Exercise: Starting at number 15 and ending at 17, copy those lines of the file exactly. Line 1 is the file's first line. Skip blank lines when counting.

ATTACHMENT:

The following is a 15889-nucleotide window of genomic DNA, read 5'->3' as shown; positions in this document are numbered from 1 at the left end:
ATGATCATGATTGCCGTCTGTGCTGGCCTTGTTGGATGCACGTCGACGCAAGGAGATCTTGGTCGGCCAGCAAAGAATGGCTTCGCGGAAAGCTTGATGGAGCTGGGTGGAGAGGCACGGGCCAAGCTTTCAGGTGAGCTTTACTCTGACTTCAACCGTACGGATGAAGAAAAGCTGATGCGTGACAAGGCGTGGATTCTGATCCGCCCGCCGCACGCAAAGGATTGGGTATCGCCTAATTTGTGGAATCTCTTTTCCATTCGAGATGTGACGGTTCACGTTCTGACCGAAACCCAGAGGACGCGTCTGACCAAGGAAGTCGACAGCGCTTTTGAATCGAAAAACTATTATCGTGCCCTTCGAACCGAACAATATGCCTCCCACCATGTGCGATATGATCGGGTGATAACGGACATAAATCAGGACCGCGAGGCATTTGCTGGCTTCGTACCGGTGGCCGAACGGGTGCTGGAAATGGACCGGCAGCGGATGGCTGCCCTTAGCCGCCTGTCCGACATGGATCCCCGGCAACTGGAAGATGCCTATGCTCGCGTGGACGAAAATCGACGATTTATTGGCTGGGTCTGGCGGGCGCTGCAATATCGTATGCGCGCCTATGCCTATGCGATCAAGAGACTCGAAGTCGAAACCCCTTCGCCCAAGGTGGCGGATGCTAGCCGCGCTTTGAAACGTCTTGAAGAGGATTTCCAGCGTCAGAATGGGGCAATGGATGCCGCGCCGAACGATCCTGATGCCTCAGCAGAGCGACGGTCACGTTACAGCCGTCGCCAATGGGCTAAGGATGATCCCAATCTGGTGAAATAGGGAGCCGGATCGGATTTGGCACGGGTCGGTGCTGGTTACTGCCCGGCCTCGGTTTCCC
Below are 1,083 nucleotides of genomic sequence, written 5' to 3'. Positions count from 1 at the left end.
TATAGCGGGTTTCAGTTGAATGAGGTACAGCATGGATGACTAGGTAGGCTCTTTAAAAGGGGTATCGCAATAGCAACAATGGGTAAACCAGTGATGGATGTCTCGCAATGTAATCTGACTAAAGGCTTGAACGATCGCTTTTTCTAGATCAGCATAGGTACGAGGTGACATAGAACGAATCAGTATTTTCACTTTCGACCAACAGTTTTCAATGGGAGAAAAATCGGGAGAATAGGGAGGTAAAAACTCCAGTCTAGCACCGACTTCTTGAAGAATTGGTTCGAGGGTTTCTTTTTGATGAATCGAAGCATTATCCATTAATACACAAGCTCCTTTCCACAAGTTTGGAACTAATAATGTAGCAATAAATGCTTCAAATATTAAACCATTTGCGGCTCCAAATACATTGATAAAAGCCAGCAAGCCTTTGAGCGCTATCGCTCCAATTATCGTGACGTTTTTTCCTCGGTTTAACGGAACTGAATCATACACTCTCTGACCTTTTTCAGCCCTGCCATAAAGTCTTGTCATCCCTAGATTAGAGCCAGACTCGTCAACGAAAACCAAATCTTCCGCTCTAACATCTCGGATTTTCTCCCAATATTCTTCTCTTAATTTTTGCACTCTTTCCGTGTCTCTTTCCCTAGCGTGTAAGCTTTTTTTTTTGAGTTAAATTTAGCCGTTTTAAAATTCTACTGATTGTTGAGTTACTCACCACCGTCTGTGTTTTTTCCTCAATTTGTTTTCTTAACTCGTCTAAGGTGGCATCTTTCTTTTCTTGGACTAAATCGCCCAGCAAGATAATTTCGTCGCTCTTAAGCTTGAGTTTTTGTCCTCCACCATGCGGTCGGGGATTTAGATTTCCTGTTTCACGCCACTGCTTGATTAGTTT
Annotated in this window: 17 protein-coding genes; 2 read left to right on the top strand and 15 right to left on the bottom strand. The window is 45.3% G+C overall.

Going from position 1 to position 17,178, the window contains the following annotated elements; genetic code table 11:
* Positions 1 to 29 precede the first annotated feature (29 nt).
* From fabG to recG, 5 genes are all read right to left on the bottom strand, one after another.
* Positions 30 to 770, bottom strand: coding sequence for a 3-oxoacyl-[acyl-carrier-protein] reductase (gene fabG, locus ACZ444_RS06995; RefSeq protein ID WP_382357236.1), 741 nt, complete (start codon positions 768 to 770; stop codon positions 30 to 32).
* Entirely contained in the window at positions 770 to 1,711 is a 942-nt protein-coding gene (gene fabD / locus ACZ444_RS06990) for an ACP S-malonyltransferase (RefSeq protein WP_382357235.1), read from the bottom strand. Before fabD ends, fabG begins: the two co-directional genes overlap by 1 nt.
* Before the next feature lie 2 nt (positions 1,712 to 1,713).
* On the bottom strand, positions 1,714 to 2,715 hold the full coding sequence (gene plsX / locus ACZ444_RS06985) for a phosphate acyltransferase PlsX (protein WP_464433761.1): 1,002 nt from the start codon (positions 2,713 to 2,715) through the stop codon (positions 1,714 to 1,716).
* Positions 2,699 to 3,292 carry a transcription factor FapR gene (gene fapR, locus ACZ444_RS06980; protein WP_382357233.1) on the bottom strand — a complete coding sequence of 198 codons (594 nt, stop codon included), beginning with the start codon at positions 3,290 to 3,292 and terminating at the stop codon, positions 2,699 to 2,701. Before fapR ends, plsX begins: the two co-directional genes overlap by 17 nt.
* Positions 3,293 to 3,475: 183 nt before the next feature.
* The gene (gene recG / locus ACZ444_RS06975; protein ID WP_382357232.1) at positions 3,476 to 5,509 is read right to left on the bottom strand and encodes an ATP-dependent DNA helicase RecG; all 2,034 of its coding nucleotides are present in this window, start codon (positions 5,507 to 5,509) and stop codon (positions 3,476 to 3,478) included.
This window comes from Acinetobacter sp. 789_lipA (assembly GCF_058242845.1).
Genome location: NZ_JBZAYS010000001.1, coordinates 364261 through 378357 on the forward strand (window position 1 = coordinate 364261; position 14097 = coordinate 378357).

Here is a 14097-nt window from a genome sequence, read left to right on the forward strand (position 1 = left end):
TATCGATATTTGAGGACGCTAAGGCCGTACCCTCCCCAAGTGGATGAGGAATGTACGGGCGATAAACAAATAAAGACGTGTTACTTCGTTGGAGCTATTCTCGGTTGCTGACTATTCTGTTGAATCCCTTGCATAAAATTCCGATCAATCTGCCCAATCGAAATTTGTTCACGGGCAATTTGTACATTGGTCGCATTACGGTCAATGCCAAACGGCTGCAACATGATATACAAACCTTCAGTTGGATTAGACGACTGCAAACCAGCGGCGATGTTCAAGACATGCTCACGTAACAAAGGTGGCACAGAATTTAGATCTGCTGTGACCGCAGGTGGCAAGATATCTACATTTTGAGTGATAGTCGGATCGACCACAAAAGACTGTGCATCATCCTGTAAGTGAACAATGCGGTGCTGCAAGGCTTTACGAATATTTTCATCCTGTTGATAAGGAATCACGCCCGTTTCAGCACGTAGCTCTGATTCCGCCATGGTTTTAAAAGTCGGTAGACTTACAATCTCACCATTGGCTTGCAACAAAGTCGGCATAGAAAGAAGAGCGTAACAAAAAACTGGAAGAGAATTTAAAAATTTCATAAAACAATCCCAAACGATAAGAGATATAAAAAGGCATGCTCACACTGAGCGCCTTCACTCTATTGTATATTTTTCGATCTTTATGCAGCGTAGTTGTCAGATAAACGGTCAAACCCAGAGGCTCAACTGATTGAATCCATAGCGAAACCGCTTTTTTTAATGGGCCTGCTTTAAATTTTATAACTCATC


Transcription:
* The gene (gene recG / locus ACZ444_RS06975; protein ID WP_382357232.1) at positions 3,476 to 5,509 is read right to left on the bottom strand and encodes an ATP-dependent DNA helicase RecG; all 2,034 of its coding nucleotides are present in this window, start codon (positions 5,507 to 5,509) and stop codon (positions 3,476 to 3,478) included.
This window comes from Acinetobacter sp. 789_lipA (assembly GCF_058242845.1).
Genome location: NZ_JBZAYS010000001.1, coordinates 364261 through 378357 on the forward strand (window position 1 = coordinate 364261; position 14097 = coordinate 378357).